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SB 1246: Photographing Cows go to Jail

Photographing cows or other farm scenery could land you in jail under Senate bill

Florida Tribune
February 23, 2011

Taking photographs from the roadside of a sunrise over hay bales near the Suwannee River, horses grazing near Ocala or sunset over citrus groves along the Indian River could land you in jail under a Senate bill filed Monday.

SB 1246 by Sen. Jim Norman, R-Tampa, would make it a first-degree felony to photograph a farm without first obtaining written permission from the owner. A farm is defined as any land “cultivated for the purpose of agricultural production, the raising and breeding of domestic animals or the storage of a commodity.”

Media law experts say the ban would violate freedoms protected in the U. S. Constitution. But Wilton Simpson, a farmer who lives in Norman’s district, said the bill is needed to protect the property rights of farmers and the “intellectual property” involving farm operations.

Simpson, president of Simpson Farms near Dade City, said the law would prevent people from posing as farmworkers so that they can secretly film agricultural operations.

He said he could not name an instance in which that happened. But animal rights groups such as People for the Ethical Treatment of Animals and Animal Freedom display undercover videos on their web sites to make their case that livestock farming and meat consumption are cruel.

Jeff Kerr, general counsel for PETA, said the state should be ashamed that such a bill would be introduced.

“Mr. Norman should be filing bills to throw the doors of animal producers wide open to show the public where their food comes from rather than criminalizing those who would show animal cruelty,” he said.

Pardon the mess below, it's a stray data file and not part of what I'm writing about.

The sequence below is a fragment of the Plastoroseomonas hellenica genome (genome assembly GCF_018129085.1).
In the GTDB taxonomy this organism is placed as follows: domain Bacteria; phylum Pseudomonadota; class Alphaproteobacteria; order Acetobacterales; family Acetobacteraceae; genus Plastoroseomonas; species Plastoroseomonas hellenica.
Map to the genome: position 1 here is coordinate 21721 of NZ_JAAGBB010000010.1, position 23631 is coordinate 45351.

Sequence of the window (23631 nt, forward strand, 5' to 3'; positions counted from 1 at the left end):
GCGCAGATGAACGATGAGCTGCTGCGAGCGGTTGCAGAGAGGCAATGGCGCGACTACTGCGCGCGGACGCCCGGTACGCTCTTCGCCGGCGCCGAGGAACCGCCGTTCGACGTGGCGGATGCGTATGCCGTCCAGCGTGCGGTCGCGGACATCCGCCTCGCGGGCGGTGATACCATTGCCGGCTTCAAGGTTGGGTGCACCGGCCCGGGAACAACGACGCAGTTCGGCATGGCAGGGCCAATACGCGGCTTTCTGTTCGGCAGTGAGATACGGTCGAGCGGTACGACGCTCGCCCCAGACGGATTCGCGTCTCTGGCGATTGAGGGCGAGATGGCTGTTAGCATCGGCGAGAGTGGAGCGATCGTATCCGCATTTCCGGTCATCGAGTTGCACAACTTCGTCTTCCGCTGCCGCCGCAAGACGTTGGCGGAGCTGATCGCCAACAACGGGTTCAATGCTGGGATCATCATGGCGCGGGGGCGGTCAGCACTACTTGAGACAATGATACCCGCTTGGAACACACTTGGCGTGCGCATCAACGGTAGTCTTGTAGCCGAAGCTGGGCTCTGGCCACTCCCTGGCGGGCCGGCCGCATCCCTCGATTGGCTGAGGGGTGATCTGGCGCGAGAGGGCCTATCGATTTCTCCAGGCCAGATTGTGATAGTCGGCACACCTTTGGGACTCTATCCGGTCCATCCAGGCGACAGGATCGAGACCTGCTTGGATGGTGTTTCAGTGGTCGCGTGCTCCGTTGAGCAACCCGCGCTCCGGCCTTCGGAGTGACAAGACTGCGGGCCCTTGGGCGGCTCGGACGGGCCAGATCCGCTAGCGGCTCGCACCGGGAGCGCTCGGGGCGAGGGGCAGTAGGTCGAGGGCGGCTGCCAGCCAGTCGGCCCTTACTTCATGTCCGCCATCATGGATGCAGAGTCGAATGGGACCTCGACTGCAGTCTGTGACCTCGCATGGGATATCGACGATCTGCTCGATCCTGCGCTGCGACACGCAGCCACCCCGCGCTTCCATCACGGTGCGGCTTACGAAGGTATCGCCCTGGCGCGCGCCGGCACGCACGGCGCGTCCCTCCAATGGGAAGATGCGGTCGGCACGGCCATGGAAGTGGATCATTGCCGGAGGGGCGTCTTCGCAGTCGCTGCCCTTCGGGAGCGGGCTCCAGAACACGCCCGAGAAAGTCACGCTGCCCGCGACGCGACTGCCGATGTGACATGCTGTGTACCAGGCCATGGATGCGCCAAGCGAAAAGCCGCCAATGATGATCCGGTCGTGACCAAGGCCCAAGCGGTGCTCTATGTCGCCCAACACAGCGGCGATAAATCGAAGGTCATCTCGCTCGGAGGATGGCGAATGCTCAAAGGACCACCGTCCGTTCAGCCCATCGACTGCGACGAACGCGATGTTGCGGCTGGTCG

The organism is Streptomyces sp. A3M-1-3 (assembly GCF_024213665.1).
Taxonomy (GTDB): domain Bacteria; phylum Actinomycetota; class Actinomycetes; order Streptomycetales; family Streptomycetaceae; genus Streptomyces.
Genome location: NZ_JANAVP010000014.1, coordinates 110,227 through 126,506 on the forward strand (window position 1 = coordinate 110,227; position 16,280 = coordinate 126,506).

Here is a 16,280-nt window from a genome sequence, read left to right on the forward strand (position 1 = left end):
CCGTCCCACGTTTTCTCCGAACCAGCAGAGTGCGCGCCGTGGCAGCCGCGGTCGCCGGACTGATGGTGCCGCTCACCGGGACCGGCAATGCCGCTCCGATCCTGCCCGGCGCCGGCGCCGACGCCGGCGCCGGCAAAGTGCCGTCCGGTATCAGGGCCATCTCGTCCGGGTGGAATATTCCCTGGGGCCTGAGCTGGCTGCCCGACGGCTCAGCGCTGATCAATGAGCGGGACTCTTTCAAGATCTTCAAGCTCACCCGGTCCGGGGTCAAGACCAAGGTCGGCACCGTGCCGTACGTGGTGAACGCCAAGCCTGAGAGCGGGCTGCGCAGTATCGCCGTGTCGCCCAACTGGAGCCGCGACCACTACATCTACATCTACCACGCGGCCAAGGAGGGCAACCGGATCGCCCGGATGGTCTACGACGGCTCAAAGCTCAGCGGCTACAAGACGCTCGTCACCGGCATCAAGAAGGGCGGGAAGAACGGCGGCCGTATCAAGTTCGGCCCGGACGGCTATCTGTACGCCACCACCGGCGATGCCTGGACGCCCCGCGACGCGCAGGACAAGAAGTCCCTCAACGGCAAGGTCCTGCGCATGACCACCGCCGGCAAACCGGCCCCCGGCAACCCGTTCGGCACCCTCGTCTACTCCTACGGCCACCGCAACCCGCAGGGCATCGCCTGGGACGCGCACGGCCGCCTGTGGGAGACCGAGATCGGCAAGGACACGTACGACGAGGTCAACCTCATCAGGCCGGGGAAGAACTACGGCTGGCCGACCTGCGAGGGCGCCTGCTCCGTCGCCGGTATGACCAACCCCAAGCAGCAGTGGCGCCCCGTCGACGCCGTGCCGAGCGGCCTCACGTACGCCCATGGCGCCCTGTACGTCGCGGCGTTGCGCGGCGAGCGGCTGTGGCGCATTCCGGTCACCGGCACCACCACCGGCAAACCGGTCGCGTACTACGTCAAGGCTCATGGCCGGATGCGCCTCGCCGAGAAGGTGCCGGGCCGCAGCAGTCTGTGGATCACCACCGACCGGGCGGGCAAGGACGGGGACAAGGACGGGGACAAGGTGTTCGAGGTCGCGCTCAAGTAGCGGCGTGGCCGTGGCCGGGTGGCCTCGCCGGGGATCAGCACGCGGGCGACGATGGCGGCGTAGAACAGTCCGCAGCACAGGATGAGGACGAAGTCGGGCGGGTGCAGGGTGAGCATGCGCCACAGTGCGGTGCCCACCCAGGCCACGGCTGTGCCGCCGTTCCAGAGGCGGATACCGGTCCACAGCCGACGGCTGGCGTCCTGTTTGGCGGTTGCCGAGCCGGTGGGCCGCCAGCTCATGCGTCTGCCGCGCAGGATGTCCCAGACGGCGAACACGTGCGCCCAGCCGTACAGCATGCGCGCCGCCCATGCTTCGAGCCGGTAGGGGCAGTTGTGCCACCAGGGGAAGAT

Simpson agreed the bill would make it illegal to photograph a farm from a roadside without written permission. Norman could not be reached for comment.

Judy Dalglish, executive director for the Reporters Committee for Freedom of the Press, said shooting property from a roadside or from the air is legal. The bill “is just flat-out unconstitutional not to mention stupid,” she said.

And she said there are laws already to prosecute trespassing onto property without permission. And if someone poses as a farm employee to shoot undercover video, they can be fired and possibly sued.

“Why pass a law you know will not stand constitutional muster?” Dalglish said.

Simpson said he doesn’t think that “innocent” roadside photography would be prosecuted even if the bill is passed as introduced.

“Farmers are a common-sense people,” he said. “A tourist who stops and takes a picture of cows — I would not imagine any farmer in the state of Florida that cares about that at all.”

 



Man Faces 16 Years in Prison For Filming Cop

Man Faces 16 Years in Prison For Filming Cop

Time Magazine
August 5, 2010

Anthony Graber, a Maryland Air National Guard staff sergeant, faces up to 16 years in prison. His crime? He videotaped his March encounter with a state trooper who pulled him over for speeding on a motorcycle. Then Graber put the video — which could put the officer in a bad light — up on YouTube.

It doesn’t sound like much. But Graber is not the only person being slapped down by the long arm of the law for the simple act of videotaping the police in a public place. Prosecutors across the U.S. claim the videotaping violates wiretap laws — a stretch, to put it mildly.

These days, it’s not hard to see why police are wary of being filmed. In 1991, the Los Angeles Police Department (LAPD) beating of Rodney King was captured on video by a private citizen. It was shown repeatedly on television and caused a national uproar. As a result, four LAPD officers were put on trial, and when they were not convicted, riots broke out, leaving more than 50 people dead and thousands injured (two officers were later convicted on federal civil rights charges).

http://www.youtube.com/watch?v=RK5bMSyJCsg

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